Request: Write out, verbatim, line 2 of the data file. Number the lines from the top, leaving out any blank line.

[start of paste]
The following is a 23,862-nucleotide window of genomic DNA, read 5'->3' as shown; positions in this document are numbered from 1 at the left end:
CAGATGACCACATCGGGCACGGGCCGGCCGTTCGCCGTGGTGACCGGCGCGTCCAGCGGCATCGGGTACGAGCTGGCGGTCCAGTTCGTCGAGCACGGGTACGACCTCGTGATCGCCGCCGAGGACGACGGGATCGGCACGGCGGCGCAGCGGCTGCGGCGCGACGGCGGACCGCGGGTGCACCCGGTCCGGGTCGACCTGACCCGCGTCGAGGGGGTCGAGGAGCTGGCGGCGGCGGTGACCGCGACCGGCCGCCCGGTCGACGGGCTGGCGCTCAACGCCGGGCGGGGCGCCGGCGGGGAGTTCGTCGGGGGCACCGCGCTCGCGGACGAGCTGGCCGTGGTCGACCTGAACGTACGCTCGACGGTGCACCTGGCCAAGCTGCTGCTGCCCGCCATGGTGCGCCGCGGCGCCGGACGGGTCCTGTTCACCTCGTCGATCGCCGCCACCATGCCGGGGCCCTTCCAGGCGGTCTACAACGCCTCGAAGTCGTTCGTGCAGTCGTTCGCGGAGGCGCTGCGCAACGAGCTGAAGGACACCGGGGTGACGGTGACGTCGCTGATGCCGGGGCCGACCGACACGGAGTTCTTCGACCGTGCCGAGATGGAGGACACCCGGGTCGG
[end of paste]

CAGATGACCACATCGGGCACGGGCCGGCCGTTCGCCGTGGTGACCGGCGCGTCCAGCGGCATCGGGTACGAGCTGGCGGTCCAGTTCGTCGAGCACGGGTACGACCTCGTGATCGCCGCCGAGGACGACGGGATCGGCACGGCGGCGCAGCGGCTGCGGCGCGACGGCGGACCGCGGGTGCACCCGGTCCGGGTCGACCTGACCCGCGTCGAGGGGGTCGAGGAGCTGGCGGCGGCGGTGACCGCGACCGGCCGCCCGGTCGACGGGCTGGCGCTCAACGCCGGGCGGGGCGCCGGCGGGGAGTTCGTCGGGGGCACCGCGCTCGCGGACGAGCTGGCCGTGGTCGACCTGAACGTACGCTCGACGGTGCACCTGGCCAAGCTGCTGCTGCCCGCCATGGTGCGCCGCGGCGCCGGACGGGTCCTGTTCACCTCGTCGATCGCCGCCACCATGCCGGGGCCCTTCCAGGCGGTCTACAACGCCTCGAAGTCGTTCGTGCAGTCGTTCGCGGAGGCGCTGCGCAACGAGCTGAAGGACACCGGGGTGACGGTGACGTCGCTGATGCCGGGGCCGACCGACACGGAGTTCTTCGACCGTGCCGAGATGGAGGACACCCGGGTCGG